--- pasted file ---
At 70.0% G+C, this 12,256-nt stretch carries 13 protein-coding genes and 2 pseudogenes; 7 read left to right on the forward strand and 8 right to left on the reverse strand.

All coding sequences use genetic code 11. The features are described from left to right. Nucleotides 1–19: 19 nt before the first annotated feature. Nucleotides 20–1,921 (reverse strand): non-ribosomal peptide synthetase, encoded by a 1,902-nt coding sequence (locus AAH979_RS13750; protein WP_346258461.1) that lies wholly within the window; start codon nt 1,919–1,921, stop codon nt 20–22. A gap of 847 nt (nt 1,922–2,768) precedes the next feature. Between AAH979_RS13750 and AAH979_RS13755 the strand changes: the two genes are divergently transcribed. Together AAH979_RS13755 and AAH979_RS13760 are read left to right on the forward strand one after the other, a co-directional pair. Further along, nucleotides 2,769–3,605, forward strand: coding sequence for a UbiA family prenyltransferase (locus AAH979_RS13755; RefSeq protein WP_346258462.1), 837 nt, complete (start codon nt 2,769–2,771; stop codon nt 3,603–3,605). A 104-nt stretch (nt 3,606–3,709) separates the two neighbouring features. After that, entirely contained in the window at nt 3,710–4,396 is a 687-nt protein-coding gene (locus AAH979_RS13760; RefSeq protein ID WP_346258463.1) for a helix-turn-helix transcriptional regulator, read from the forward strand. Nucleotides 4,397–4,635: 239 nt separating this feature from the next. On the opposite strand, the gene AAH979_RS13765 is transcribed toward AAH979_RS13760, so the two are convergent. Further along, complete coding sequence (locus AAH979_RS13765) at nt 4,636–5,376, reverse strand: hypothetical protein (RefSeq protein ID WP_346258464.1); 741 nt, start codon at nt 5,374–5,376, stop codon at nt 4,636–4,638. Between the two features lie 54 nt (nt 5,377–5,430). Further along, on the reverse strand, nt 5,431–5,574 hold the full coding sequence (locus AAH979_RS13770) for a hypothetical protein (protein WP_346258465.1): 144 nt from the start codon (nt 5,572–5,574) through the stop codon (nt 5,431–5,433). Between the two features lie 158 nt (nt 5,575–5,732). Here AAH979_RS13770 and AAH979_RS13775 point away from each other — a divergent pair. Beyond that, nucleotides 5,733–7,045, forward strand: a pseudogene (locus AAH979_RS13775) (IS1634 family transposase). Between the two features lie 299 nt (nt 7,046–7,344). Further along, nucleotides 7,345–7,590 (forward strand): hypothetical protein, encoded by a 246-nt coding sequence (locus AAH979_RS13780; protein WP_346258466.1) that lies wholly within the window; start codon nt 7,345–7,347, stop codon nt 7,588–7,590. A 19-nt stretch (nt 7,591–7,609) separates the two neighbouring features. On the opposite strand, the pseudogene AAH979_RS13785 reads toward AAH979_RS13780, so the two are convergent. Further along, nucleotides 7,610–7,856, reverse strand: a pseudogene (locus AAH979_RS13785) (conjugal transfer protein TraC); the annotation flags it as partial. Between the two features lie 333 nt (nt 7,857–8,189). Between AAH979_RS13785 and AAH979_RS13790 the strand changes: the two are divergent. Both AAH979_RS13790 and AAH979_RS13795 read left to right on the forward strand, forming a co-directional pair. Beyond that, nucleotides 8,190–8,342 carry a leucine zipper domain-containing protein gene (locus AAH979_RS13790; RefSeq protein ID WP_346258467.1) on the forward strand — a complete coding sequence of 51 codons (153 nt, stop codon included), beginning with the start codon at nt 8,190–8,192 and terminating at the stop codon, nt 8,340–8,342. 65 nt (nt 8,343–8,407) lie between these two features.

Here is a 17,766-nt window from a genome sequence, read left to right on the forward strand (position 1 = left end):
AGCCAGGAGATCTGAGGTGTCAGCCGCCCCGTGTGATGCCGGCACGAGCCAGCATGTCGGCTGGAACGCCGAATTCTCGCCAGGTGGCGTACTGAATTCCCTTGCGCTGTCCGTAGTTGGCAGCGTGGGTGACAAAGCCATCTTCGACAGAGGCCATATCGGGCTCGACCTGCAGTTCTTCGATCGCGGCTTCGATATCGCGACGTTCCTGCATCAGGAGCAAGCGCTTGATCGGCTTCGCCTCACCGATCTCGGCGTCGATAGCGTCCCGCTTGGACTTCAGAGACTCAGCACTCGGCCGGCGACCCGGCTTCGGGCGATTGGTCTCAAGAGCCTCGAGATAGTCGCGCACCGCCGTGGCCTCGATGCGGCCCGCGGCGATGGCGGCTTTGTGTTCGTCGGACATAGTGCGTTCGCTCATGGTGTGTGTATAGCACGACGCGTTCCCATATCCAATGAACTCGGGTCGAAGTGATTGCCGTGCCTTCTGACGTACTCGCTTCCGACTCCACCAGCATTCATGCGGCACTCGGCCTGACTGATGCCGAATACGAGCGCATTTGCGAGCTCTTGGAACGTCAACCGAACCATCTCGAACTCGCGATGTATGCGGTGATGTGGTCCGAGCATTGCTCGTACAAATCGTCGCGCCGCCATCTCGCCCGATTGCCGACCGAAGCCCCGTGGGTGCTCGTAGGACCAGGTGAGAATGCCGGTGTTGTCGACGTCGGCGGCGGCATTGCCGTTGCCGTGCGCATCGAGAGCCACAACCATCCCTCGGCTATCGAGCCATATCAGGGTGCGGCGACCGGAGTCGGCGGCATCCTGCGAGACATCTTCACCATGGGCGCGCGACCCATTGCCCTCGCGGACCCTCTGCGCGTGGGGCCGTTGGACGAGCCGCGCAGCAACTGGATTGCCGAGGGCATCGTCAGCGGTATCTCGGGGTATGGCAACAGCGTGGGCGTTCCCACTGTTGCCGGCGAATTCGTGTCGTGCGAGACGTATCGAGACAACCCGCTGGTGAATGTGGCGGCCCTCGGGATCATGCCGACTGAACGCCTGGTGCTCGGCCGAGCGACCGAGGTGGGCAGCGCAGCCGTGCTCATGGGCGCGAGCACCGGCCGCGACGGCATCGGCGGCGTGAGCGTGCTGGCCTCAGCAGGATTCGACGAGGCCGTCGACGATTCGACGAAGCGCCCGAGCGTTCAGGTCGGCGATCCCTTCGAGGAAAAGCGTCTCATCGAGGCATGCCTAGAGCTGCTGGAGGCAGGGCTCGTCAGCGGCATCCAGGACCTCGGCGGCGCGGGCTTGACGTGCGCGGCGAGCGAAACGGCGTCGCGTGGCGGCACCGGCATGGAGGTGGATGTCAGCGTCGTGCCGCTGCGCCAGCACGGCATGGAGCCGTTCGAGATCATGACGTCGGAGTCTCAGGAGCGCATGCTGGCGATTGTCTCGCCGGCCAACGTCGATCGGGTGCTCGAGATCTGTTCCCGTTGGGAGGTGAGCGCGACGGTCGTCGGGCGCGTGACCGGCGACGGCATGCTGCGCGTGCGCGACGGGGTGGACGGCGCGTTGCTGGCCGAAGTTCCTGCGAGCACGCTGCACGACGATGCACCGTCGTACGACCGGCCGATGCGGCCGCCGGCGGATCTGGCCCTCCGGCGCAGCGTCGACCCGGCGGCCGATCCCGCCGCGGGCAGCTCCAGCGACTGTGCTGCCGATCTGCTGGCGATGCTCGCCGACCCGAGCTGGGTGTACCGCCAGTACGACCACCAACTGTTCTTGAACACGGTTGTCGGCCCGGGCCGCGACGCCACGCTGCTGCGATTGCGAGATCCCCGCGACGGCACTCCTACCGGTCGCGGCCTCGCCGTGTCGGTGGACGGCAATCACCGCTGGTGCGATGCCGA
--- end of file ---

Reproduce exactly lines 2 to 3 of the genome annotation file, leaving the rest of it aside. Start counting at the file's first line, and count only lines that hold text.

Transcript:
All coding sequences use genetic code 11. The features are described from left to right. Nucleotides 1–19: 19 nt before the first annotated feature. Nucleotides 20–1,921 (reverse strand): non-ribosomal peptide synthetase, encoded by a 1,902-nt coding sequence (locus AAH979_RS13750; protein WP_346258461.1) that lies wholly within the window; start codon nt 1,919–1,921, stop codon nt 20–22. A gap of 847 nt (nt 1,922–2,768) precedes the next feature. Between AAH979_RS13750 and AAH979_RS13755 the strand changes: the two genes are divergently transcribed. Together AAH979_RS13755 and AAH979_RS13760 are read left to right on the forward strand one after the other, a co-directional pair. Further along, nucleotides 2,769–3,605, forward strand: coding sequence for a UbiA family prenyltransferase (locus AAH979_RS13755; RefSeq protein WP_346258462.1), 837 nt, complete (start codon nt 2,769–2,771; stop codon nt 3,603–3,605). A 104-nt stretch (nt 3,606–3,709) separates the two neighbouring features. After that, entirely contained in the window at nt 3,710–4,396 is a 687-nt protein-coding gene (locus AAH979_RS13760; RefSeq protein ID WP_346258463.1) for a helix-turn-helix transcriptional regulator, read from the forward strand. Nucleotides 4,397–4,635: 239 nt separating this feature from the next. On the opposite strand, the gene AAH979_RS13765 is transcribed toward AAH979_RS13760, so the two are convergent. Further along, complete coding sequence (locus AAH979_RS13765) at nt 4,636–5,376, reverse strand: hypothetical protein (RefSeq protein ID WP_346258464.1); 741 nt, start codon at nt 5,374–5,376, stop codon at nt 4,636–4,638. Between the two features lie 54 nt (nt 5,377–5,430). Further along, on the reverse strand, nt 5,431–5,574 hold the full coding sequence (locus AAH979_RS13770) for a hypothetical protein (protein WP_346258465.1): 144 nt from the start codon (nt 5,572–5,574) through the stop codon (nt 5,431–5,433). Between the two features lie 158 nt (nt 5,575–5,732). Here AAH979_RS13770 and AAH979_RS13775 point away from each other — a divergent pair. Beyond that, nucleotides 5,733–7,045, forward strand: a pseudogene (locus AAH979_RS13775) (IS1634 family transposase). Between the two features lie 299 nt (nt 7,046–7,344). Further along, nucleotides 7,345–7,590 (forward strand): hypothetical protein, encoded by a 246-nt coding sequence (locus AAH979_RS13780; protein WP_346258466.1) that lies wholly within the window; start codon nt 7,345–7,347, stop codon nt 7,588–7,590. A 19-nt stretch (nt 7,591–7,609) separates the two neighbouring features. On the opposite strand, the pseudogene AAH979_RS13785 reads toward AAH979_RS13780, so the two are convergent. Further along, nucleotides 7,610–7,856, reverse strand: a pseudogene (locus AAH979_RS13785) (conjugal transfer protein TraC); the annotation flags it as partial. Between the two features lie 333 nt (nt 7,857–8,189). Between AAH979_RS13785 and AAH979_RS13790 the strand changes: the two are divergent. Both AAH979_RS13790 and AAH979_RS13795 read left to right on the forward strand, forming a co-directional pair. Beyond that, nucleotides 8,190–8,342 carry a leucine zipper domain-containing protein gene (locus AAH979_RS13790; RefSeq protein ID WP_346258467.1) on the forward strand — a complete coding sequence of 51 codons (153 nt, stop codon included), beginning with the start codon at nt 8,190–8,192 and terminating at the stop codon, nt 8,340–8,342. 65 nt (nt 8,343–8,407) lie between these two features.

Here is a 17,766-nt window from a genome sequence, read left to right on the forward strand (position 1 = left end):